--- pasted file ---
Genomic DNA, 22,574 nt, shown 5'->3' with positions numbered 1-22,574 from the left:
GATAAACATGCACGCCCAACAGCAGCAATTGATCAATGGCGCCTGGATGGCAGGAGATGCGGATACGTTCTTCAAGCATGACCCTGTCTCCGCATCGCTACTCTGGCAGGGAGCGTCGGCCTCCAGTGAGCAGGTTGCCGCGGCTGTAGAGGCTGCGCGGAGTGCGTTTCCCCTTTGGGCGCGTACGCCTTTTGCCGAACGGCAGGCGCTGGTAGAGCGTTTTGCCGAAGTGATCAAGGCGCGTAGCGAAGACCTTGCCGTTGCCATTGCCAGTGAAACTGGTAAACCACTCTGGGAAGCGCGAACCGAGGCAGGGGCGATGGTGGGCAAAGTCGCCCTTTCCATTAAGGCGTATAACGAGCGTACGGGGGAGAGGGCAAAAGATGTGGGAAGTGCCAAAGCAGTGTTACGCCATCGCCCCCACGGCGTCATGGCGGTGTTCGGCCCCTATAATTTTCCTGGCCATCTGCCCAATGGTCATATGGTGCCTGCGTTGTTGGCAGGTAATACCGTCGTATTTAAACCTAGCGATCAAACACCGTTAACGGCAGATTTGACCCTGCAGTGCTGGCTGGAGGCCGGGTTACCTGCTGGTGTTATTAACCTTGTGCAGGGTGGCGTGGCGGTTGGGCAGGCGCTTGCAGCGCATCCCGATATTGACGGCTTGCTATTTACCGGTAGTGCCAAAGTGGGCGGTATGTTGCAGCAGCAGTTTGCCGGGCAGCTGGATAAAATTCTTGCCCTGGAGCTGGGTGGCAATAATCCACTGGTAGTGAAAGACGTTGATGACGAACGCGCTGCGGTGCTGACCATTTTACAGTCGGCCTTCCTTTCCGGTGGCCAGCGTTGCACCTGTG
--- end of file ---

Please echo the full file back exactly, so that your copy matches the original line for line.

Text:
Genomic DNA, 22,574 nt, shown 5'->3' with positions numbered 1-22,574 from the left:
GATAAACATGCACGCCCAACAGCAGCAATTGATCAATGGCGCCTGGATGGCAGGAGATGCGGATACGTTCTTCAAGCATGACCCTGTCTCCGCATCGCTACTCTGGCAGGGAGCGTCGGCCTCCAGTGAGCAGGTTGCCGCGGCTGTAGAGGCTGCGCGGAGTGCGTTTCCCCTTTGGGCGCGTACGCCTTTTGCCGAACGGCAGGCGCTGGTAGAGCGTTTTGCCGAAGTGATCAAGGCGCGTAGCGAAGACCTTGCCGTTGCCATTGCCAGTGAAACTGGTAAACCACTCTGGGAAGCGCGAACCGAGGCAGGGGCGATGGTGGGCAAAGTCGCCCTTTCCATTAAGGCGTATAACGAGCGTACGGGGGAGAGGGCAAAAGATGTGGGAAGTGCCAAAGCAGTGTTACGCCATCGCCCCCACGGCGTCATGGCGGTGTTCGGCCCCTATAATTTTCCTGGCCATCTGCCCAATGGTCATATGGTGCCTGCGTTGTTGGCAGGTAATACCGTCGTATTTAAACCTAGCGATCAAACACCGTTAACGGCAGATTTGACCCTGCAGTGCTGGCTGGAGGCCGGGTTACCTGCTGGTGTTATTAACCTTGTGCAGGGTGGCGTGGCGGTTGGGCAGGCGCTTGCAGCGCATCCCGATATTGACGGCTTGCTATTTACCGGTAGTGCCAAAGTGGGCGGTATGTTGCAGCAGCAGTTTGCCGGGCAGCTGGATAAAATTCTTGCCCTGGAGCTGGGTGGCAATAATCCACTGGTAGTGAAAGACGTTGATGACGAACGCGCTGCGGTGCTGACCATTTTACAGTCGGCCTTCCTTTCCGGTGGCCAGCGTTGCACCTGTG